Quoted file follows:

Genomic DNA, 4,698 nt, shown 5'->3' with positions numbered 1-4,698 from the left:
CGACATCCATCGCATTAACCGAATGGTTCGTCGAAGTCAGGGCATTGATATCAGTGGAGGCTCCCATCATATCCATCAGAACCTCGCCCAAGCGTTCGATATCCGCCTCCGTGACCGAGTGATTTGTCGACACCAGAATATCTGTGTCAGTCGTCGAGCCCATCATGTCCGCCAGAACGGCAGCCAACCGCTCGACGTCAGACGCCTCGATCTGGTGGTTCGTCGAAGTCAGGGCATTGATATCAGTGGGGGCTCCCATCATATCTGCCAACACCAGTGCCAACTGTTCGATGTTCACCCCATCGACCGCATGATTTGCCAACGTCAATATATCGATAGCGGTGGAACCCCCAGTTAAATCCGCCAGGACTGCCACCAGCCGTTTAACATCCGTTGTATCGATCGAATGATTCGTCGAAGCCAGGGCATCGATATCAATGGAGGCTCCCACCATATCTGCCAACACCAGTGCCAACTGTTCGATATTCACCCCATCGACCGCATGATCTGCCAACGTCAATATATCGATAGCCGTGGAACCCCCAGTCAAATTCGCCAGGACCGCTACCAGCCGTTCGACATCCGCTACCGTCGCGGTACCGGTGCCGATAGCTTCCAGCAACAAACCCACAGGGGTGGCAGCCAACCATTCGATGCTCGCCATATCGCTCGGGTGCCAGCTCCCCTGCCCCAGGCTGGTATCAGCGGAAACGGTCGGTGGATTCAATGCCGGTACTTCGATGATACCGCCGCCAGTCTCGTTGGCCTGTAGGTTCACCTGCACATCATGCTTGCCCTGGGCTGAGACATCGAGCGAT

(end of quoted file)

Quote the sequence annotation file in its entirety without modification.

Genomic DNA, 4,698 nt, shown 5'->3' with positions numbered 1-4,698 from the left:
CGACATCCATCGCATTAACCGAATGGTTCGTCGAAGTCAGGGCATTGATATCAGTGGAGGCTCCCATCATATCCATCAGAACCTCGCCCAAGCGTTCGATATCCGCCTCCGTGACCGAGTGATTTGTCGACACCAGAATATCTGTGTCAGTCGTCGAGCCCATCATGTCCGCCAGAACGGCAGCCAACCGCTCGACGTCAGACGCCTCGATCTGGTGGTTCGTCGAAGTCAGGGCATTGATATCAGTGGGGGCTCCCATCATATCTGCCAACACCAGTGCCAACTGTTCGATGTTCACCCCATCGACCGCATGATTTGCCAACGTCAATATATCGATAGCGGTGGAACCCCCAGTTAAATCCGCCAGGACTGCCACCAGCCGTTTAACATCCGTTGTATCGATCGAATGATTCGTCGAAGCCAGGGCATCGATATCAATGGAGGCTCCCACCATATCTGCCAACACCAGTGCCAACTGTTCGATATTCACCCCATCGACCGCATGATCTGCCAACGTCAATATATCGATAGCCGTGGAACCCCCAGTCAAATTCGCCAGGACCGCTACCAGCCGTTCGACATCCGCTACCGTCGCGGTACCGGTGCCGATAGCTTCCAGCAACAAACCCACAGGGGTGGCAGCCAACCATTCGATGCTCGCCATATCGCTCGGGTGCCAGCTCCCCTGCCCCAGGCTGGTATCAGCGGAAACGGTCGGTGGATTCAATGCCGGTACTTCGATGATACCGCCGCCAGTCTCGTTGGCCTGTAGGTTCACCTGCACATCATGCTTGCCCTGGGCTGAGACATCGAGCGAT